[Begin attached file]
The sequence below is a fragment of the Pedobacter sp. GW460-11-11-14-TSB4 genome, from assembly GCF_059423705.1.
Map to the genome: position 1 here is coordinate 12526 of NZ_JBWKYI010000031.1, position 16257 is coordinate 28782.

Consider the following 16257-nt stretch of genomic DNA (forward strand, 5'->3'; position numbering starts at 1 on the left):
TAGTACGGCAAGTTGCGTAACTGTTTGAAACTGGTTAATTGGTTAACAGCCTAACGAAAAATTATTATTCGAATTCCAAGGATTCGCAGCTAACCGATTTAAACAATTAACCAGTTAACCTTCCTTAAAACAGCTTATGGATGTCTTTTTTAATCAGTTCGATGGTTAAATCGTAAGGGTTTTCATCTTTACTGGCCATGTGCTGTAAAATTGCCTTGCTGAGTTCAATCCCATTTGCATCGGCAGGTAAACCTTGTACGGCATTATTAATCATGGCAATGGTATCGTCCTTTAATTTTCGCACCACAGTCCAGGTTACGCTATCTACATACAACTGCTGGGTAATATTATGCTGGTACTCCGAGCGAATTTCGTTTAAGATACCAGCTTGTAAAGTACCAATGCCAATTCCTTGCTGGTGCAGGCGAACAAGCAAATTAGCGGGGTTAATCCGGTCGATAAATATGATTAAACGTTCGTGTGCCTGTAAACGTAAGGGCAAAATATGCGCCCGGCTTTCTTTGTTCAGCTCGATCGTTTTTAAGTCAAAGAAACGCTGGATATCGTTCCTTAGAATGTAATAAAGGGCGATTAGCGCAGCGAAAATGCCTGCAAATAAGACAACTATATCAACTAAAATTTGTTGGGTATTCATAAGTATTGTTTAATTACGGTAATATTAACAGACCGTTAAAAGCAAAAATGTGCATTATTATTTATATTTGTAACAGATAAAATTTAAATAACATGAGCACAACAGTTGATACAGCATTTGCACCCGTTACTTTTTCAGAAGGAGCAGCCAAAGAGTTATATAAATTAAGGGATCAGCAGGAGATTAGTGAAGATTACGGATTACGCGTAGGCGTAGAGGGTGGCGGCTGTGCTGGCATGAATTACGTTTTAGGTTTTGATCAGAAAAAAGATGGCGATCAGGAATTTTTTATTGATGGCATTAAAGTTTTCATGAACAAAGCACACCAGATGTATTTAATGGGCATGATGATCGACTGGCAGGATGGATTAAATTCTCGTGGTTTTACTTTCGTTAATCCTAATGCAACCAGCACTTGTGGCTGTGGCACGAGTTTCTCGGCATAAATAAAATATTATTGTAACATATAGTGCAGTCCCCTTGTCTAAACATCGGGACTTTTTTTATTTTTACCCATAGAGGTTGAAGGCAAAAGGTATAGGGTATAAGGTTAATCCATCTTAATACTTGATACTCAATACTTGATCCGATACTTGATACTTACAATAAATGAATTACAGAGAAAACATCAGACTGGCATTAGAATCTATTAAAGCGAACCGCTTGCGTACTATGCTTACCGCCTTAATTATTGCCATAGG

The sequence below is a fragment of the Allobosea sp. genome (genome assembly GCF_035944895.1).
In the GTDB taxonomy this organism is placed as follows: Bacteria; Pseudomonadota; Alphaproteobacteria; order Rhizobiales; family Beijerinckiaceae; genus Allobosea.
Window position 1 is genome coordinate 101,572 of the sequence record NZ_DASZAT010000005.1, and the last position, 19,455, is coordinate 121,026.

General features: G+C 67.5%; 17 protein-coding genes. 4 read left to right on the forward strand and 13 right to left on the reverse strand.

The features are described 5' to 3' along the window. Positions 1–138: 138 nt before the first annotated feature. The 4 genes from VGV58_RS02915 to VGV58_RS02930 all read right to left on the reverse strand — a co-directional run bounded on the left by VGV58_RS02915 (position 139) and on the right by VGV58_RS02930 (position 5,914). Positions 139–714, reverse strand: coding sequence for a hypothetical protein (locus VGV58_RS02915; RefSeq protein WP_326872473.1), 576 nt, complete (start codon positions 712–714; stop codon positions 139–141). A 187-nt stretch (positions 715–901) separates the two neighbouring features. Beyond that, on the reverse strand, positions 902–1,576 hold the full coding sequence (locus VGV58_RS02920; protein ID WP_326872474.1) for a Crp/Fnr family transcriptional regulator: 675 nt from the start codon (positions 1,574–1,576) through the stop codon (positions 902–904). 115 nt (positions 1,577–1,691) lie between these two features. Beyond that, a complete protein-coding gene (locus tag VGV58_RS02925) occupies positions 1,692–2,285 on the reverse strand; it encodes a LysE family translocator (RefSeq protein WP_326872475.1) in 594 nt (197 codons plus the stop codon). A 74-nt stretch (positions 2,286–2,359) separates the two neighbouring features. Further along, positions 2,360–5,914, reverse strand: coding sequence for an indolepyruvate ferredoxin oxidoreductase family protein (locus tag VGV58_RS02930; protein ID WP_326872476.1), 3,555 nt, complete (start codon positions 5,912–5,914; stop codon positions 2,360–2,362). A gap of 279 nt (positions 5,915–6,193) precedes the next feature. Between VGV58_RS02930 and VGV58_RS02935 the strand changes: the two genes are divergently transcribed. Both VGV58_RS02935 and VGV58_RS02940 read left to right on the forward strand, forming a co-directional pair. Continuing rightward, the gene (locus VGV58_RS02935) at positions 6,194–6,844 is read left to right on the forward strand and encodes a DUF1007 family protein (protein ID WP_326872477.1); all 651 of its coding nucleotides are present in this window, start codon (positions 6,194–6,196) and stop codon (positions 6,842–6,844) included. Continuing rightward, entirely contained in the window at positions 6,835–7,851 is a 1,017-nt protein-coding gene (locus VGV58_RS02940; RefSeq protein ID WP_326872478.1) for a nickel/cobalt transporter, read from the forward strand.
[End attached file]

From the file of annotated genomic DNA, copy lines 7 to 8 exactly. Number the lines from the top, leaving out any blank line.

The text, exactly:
Window position 1 is genome coordinate 101,572 of the sequence record NZ_DASZAT010000005.1, and the last position, 19,455, is coordinate 121,026.

General features: G+C 67.5%; 17 protein-coding genes. 4 read left to right on the forward strand and 13 right to left on the reverse strand.